Why I Would #ChooseCardiology Again: Corey Stiver, MD

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I entered my third year of medical school saying "anything but pediatrics" when people asked what I was considering for residency. I had no experience in caring for children and felt that I had no natural ability in that regard.

While I enjoyed anatomy and embryology from our first year of medical school, I did not have the interest in surgery or radiology.

I loved the complexity of cardiac physiology and the cardiac exam, so I started my third year with a strong interest in cardiology. For every rotation that I could, I preferred a cardiology flavor.

Medicine? Cardiology.

Surgical subspecialty? Cardiothoracic surgery.

ICU? Cardiac ICU. And so on.

Thankfully, as fate would have it, I was assigned to pediatric cardiothoracic surgery for my surgical subspecialty rotation.

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Every day was fascinating. How had I never heard of these complex lesions, palliations and repairs? I never minded long hours, pre-rounding in the ICU at 5 a.m. or standing on my feet for long surgeries.

The complex anatomy and physiology were stimulating to think about. I loved that I could use my passion for anatomy and embryology; that the anatomy would determine the patient's physiology and that would determine the surgical (and/or medical) plan.

When I was in the OR, I could not help but wonder about our patients on the floor or in the ICU. By the end of that rotation, it was decided – pediatric cardiology was it.

Thankfully, as I have gained experience and eventually become a mother, I have discovered a passion and maybe even a knack for caring for children and families.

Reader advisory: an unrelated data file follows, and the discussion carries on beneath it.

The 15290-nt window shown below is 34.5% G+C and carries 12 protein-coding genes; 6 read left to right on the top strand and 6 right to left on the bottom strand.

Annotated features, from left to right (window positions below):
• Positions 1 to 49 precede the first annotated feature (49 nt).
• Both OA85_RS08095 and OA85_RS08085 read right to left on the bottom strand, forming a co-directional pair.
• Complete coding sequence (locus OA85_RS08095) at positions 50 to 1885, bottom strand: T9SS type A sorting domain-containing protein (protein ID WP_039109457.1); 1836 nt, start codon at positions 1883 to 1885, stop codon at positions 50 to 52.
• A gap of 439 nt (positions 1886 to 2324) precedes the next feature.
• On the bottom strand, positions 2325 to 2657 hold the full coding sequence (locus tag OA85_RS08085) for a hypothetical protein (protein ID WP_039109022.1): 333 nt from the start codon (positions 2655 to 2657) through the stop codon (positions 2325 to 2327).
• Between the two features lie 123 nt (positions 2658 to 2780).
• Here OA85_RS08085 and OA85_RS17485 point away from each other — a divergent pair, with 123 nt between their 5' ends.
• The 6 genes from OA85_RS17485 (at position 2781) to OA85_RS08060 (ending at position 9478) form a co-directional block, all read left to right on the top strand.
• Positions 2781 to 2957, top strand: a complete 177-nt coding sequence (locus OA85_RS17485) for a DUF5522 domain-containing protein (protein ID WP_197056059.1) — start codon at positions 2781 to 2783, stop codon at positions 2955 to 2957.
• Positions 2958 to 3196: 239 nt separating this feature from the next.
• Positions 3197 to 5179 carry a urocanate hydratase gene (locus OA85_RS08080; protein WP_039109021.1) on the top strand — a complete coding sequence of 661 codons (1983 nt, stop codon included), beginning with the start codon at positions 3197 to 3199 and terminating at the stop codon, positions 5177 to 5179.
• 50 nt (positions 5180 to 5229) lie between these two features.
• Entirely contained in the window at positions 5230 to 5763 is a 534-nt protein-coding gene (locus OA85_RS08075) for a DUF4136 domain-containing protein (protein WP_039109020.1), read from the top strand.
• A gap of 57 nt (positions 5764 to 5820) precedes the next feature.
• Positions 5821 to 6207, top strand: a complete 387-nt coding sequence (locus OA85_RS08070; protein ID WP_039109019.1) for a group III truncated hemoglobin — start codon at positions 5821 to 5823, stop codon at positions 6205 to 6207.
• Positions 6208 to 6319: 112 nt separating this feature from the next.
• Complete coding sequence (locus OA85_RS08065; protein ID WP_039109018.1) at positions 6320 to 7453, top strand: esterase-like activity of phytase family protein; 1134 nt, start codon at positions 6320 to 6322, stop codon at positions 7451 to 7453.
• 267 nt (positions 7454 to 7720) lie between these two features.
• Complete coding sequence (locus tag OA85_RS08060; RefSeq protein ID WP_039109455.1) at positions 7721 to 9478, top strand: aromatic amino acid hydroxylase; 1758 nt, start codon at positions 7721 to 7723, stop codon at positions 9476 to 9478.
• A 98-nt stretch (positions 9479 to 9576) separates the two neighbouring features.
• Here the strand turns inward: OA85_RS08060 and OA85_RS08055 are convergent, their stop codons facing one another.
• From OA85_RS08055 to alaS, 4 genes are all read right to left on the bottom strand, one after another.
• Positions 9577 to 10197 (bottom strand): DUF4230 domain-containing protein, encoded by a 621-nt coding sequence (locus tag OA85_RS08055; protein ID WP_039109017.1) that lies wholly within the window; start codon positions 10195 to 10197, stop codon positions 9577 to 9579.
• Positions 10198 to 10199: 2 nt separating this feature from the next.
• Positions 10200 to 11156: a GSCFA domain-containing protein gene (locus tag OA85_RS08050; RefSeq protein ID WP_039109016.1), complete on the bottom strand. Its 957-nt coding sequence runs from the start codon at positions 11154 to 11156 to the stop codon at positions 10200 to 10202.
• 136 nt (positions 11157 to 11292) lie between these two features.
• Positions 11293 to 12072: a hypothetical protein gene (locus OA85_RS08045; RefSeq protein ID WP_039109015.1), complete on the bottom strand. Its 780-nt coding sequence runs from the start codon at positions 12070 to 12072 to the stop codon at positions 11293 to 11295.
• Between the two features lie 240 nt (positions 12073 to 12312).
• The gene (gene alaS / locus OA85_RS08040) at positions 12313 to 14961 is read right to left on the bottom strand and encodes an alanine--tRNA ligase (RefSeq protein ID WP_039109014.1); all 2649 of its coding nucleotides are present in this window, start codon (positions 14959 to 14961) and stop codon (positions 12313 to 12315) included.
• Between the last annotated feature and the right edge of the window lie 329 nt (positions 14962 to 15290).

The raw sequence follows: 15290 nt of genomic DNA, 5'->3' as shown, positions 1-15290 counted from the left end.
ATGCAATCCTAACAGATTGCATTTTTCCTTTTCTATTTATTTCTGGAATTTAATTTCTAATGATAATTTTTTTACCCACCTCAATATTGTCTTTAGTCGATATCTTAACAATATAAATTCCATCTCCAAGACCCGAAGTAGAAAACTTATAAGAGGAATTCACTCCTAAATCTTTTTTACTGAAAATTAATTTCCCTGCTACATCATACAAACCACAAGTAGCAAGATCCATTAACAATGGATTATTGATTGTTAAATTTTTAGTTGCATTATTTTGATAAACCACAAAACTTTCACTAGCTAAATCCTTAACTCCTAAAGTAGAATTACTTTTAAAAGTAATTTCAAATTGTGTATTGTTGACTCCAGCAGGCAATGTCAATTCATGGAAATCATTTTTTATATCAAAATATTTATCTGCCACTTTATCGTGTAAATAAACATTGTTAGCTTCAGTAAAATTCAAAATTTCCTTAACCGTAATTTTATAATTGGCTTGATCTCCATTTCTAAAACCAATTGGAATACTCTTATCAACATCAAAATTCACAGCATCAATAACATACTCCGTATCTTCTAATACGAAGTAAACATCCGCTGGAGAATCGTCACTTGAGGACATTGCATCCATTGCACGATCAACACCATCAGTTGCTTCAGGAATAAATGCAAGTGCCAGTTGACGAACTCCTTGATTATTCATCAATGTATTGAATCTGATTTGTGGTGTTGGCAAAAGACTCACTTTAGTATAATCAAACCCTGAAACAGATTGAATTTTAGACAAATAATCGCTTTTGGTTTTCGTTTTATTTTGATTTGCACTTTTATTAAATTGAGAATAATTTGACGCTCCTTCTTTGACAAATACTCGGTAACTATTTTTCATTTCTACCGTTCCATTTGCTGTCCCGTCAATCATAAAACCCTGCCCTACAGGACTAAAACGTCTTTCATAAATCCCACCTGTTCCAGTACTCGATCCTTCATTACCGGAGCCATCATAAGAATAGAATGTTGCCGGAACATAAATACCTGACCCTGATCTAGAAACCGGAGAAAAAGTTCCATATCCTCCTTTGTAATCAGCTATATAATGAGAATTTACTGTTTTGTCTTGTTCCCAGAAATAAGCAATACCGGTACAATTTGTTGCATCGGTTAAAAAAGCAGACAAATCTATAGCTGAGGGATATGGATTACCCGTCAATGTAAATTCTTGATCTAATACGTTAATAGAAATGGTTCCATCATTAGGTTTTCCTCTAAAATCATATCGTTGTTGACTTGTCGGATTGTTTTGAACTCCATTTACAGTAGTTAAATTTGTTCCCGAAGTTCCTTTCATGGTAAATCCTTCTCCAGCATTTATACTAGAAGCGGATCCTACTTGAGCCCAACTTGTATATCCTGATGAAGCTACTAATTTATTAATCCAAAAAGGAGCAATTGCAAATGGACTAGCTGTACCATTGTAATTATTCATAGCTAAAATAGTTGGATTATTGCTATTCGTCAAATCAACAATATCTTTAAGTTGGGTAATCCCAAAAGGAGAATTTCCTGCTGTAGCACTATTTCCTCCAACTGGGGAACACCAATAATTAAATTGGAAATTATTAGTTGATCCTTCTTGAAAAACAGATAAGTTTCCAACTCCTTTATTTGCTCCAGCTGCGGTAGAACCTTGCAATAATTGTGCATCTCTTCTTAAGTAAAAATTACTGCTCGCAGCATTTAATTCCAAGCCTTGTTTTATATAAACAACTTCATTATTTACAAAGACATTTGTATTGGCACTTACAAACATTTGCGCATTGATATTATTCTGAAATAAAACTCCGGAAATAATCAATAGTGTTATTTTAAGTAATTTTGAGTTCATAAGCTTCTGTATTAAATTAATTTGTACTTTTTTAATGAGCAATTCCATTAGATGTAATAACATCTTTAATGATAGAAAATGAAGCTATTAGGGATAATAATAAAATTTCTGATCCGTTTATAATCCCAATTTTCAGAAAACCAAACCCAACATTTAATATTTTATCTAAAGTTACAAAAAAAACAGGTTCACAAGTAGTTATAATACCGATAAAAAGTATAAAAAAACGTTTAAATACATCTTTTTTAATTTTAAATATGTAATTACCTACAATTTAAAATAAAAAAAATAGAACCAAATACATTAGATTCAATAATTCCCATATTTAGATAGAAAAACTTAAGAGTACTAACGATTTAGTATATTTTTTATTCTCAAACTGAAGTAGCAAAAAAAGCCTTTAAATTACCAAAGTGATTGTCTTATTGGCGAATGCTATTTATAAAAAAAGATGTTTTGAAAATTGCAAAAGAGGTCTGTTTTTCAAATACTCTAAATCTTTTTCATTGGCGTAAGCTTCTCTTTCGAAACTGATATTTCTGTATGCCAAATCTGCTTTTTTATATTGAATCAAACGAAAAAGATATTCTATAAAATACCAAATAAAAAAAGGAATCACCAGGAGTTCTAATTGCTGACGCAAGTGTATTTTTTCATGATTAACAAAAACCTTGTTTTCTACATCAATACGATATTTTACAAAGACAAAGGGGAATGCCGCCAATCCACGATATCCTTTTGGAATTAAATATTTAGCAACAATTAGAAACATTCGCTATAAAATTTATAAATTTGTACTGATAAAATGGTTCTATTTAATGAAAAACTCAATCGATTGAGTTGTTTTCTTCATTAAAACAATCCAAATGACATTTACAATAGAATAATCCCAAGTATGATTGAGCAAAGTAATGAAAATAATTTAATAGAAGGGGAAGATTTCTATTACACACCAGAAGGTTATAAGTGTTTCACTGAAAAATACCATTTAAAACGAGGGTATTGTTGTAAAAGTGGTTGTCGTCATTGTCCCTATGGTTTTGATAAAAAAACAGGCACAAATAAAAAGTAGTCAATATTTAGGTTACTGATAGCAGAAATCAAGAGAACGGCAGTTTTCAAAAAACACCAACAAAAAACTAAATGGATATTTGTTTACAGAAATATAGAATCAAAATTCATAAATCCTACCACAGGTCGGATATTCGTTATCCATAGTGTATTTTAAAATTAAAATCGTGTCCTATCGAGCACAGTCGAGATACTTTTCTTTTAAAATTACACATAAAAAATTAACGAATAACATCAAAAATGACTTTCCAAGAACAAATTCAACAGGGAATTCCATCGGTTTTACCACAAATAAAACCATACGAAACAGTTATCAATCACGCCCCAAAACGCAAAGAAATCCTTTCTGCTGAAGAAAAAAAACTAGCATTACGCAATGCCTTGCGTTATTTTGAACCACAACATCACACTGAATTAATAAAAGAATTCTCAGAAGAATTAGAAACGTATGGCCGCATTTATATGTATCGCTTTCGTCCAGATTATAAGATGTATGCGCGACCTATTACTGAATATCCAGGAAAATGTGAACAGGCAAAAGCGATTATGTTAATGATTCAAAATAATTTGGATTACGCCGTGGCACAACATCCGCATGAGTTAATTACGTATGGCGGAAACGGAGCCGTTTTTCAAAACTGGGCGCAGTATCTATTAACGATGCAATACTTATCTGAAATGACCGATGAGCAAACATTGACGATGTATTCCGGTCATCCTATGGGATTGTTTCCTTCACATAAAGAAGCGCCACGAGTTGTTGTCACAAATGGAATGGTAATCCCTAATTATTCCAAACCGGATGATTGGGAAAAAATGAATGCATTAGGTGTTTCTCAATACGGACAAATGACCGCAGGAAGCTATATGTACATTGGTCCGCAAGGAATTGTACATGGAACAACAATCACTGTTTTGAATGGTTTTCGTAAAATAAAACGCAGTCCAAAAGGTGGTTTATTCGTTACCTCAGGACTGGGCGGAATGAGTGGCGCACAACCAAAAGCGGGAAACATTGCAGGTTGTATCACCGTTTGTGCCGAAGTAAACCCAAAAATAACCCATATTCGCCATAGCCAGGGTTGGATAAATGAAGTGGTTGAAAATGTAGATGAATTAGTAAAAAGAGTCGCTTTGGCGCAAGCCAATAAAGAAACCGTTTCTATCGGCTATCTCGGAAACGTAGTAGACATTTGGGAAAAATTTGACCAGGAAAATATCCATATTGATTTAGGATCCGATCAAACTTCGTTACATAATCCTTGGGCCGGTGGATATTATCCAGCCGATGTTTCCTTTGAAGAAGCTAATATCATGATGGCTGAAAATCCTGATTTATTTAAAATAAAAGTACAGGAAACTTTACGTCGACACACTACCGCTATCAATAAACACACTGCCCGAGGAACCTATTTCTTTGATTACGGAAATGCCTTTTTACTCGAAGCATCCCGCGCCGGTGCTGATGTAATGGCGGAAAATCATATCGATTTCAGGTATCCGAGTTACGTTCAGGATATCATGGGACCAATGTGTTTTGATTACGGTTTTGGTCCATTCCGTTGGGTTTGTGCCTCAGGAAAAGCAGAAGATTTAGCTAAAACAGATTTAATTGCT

I did not know it at the time, but pediatric cardiology is a wonderful field for women. Several of the pioneers in the discipline are women.

It is a demanding but fulfilling career. I work hard and there is the constant pendulum swing between work and life but having several partners – many of whom are women – allows me flexibility.

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Despite being fairly subspecialized, every one of my days is different.

I spend time reading CTs and MRIs, reading transthoracic and fetal echos, performing transesophageal echos, rounding on the inpatient service and seeing patients in clinic.

My advice to any trainee considering cardiology, specifically pediatric cardiology, would be to shadow a pediatric cardiologist – see what things are like in the echo and cath labs, on the inpatient units and in clinic. It is a diverse field and trainees are exposed to so little of it.

Pediatric cardiology is a remarkable field where you can care for patients in a variety of settings and stages: from fetus through adulthood, from the sickest child in the ICU to healthy children in clinic. There are opportunities for procedures.

Research can impact generations of children to come.

I would absolutely #ChooseCardiology again and would encourage any women in school and training to do the same.

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This article is authored by Corey Stiver, MD, assistant professor of pediatrics at the Ohio State University College of Medicine in Columbus, OH. This article is part of the ACC WIC Section's #ChooseCardiology series, where women in residency, fellowship and early career are encouraged to share why they would choose cardiology again.